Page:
There are times when I’m serving out of pure joy and with good intentions. Hopefully, I can look back one day and say that was the trend of my life. However, I know my motives aren’t always pure. I don’t always serve with gladness.
Sometimes I want to be noticed and acknowledged. I want to hear, “Thanks,” or, “Good job.” I know that’s a common and natural desire, which isn’t always wrong to have. But it can become a limiting factor in my willingness to be a helper. What happens when I’m not acknowledged, thanked, or appreciated. Do I quit helping? Do I just sit idly by as things are left undone? Surely I’m called to something better, greater.
At other times I “serve” because I want a reason to be resentful. Internally, I can say, “Look at all I’ve done.” Or, “How could anyone else miss this?” Or, “Why am I the only one doing _______?” You get the idea. It gives me a reason to grumble in my heart, hold a grudge against another person, or justify a certain perception I have of that person.
Both of these attitudes are incredibly dangerous. They create footholds that damage my relationships instead of building them up. The desire to be acknowledged often grows out of insecurity in who I am and gives others the power to define my identity. Resentment is a breeding ground for anger and an unforgiving heart as I wage war in my mind with others. Though they may seem worlds apart, these two are actually opposite sides of the same coin – pride – because they’re really all about serving me, not others.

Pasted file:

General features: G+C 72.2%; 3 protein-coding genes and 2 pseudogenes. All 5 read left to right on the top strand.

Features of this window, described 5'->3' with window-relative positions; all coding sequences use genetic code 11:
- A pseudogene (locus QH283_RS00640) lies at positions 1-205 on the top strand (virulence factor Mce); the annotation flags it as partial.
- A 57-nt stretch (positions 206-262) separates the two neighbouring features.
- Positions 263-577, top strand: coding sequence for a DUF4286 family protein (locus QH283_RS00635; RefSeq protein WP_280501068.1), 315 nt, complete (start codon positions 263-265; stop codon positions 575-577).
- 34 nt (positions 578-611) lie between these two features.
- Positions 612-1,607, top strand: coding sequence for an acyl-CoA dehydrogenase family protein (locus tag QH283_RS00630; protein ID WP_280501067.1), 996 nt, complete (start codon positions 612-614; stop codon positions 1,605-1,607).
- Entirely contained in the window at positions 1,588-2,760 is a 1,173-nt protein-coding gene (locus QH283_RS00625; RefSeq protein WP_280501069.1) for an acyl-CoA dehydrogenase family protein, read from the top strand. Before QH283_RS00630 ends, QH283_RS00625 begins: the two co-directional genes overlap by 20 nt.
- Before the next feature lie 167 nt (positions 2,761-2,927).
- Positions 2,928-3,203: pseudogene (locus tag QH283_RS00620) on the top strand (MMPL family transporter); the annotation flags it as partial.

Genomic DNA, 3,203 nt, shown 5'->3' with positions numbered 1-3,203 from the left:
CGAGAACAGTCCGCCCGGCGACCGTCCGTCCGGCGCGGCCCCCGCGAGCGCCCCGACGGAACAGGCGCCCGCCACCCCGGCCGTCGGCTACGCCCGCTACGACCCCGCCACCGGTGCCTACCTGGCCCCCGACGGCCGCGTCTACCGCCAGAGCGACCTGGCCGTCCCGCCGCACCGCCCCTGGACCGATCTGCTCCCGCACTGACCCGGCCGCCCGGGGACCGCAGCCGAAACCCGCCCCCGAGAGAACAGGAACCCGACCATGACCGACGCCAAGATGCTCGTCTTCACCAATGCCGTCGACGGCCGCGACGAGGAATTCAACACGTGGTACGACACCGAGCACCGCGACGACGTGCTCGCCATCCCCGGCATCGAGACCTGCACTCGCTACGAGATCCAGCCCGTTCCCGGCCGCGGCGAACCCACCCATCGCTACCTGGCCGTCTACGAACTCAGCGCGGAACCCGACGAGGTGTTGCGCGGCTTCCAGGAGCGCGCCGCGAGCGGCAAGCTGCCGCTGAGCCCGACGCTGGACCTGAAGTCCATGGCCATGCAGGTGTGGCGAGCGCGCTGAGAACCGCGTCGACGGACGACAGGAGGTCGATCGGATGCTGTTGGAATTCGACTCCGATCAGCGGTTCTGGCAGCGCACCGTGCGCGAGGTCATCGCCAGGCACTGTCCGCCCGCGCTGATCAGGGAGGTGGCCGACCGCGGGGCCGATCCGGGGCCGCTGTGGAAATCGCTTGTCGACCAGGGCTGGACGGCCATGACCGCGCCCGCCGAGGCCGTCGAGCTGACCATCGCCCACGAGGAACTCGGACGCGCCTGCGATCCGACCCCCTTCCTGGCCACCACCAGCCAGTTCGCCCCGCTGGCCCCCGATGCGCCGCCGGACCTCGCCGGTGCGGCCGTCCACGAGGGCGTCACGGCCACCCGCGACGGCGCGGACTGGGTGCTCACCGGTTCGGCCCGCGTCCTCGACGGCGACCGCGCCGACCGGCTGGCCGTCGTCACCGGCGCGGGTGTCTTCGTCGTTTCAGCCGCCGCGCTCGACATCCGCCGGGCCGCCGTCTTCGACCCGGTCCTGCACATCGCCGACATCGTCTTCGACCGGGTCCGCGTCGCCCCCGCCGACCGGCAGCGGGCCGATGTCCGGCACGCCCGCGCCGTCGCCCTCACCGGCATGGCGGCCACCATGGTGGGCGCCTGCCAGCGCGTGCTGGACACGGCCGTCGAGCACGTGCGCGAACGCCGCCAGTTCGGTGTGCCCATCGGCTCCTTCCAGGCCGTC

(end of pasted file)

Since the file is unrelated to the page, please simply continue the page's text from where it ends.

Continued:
To gauge my motivations, I have to regularly ask myself some heart-probing questions.
- Why am I really doing __________?
- What am I hoping to gain from it?
- How will I respond if I don’t get the reaction I may think I deserve?
The way I answer those questions reveals how I relate to the world around me. Am I self-focused or others-focused?